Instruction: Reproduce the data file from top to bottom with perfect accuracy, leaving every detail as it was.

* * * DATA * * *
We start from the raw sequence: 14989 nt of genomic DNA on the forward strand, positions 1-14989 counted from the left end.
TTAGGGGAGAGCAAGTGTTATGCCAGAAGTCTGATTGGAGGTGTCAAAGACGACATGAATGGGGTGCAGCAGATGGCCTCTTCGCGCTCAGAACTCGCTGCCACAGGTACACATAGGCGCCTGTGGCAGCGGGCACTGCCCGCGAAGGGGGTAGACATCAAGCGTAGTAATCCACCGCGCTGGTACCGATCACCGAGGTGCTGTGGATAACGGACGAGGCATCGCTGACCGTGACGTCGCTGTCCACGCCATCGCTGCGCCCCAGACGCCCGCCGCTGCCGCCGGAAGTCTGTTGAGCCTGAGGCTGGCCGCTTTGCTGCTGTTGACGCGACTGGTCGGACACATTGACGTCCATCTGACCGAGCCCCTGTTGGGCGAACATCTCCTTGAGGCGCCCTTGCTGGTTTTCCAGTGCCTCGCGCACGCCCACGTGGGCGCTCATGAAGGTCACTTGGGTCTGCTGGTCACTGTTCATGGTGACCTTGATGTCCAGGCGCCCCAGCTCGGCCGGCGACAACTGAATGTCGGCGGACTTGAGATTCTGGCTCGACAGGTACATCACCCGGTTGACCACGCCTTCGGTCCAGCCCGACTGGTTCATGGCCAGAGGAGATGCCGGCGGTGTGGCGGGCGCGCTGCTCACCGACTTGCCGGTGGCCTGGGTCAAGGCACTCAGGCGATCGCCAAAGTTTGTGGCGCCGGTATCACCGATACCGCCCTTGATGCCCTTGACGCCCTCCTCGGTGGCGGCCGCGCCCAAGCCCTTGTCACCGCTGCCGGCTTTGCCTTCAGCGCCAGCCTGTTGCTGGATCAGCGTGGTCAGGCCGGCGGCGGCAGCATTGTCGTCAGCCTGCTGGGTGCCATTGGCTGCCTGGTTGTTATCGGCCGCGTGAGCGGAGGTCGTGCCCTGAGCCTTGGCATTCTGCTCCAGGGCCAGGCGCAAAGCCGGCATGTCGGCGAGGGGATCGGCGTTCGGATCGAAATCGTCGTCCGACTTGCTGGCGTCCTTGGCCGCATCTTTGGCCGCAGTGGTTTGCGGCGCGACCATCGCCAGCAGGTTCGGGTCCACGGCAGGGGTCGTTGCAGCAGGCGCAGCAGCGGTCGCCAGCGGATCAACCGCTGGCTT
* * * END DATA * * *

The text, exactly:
We start from the raw sequence: 14989 nt of genomic DNA on the forward strand, positions 1-14989 counted from the left end.
TTAGGGGAGAGCAAGTGTTATGCCAGAAGTCTGATTGGAGGTGTCAAAGACGACATGAATGGGGTGCAGCAGATGGCCTCTTCGCGCTCAGAACTCGCTGCCACAGGTACACATAGGCGCCTGTGGCAGCGGGCACTGCCCGCGAAGGGGGTAGACATCAAGCGTAGTAATCCACCGCGCTGGTACCGATCACCGAGGTGCTGTGGATAACGGACGAGGCATCGCTGACCGTGACGTCGCTGTCCACGCCATCGCTGCGCCCCAGACGCCCGCCGCTGCCGCCGGAAGTCTGTTGAGCCTGAGGCTGGCCGCTTTGCTGCTGTTGACGCGACTGGTCGGACACATTGACGTCCATCTGACCGAGCCCCTGTTGGGCGAACATCTCCTTGAGGCGCCCTTGCTGGTTTTCCAGTGCCTCGCGCACGCCCACGTGGGCGCTCATGAAGGTCACTTGGGTCTGCTGGTCACTGTTCATGGTGACCTTGATGTCCAGGCGCCCCAGCTCGGCCGGCGACAACTGAATGTCGGCGGACTTGAGATTCTGGCTCGACAGGTACATCACCCGGTTGACCACGCCTTCGGTCCAGCCCGACTGGTTCATGGCCAGAGGAGATGCCGGCGGTGTGGCGGGCGCGCTGCTCACCGACTTGCCGGTGGCCTGGGTCAAGGCACTCAGGCGATCGCCAAAGTTTGTGGCGCCGGTATCACCGATACCGCCCTTGATGCCCTTGACGCCCTCCTCGGTGGCGGCCGCGCCCAAGCCCTTGTCACCGCTGCCGGCTTTGCCTTCAGCGCCAGCCTGTTGCTGGATCAGCGTGGTCAGGCCGGCGGCGGCAGCATTGTCGTCAGCCTGCTGGGTGCCATTGGCTGCCTGGTTGTTATCGGCCGCGTGAGCGGAGGTCGTGCCCTGAGCCTTGGCATTCTGCTCCAGGGCCAGGCGCAAAGCCGGCATGTCGGCGAGGGGATCGGCGTTCGGATCGAAATCGTCGTCCGACTTGCTGGCGTCCTTGGCCGCATCTTTGGCCGCAGTGGTTTGCGGCGCGACCATCGCCAGCAGGTTCGGGTCCACGGCAGGGGTCGTTGCAGCAGGCGCAGCAGCGGTCGCCAGCGGATCAACCGCTGGCTT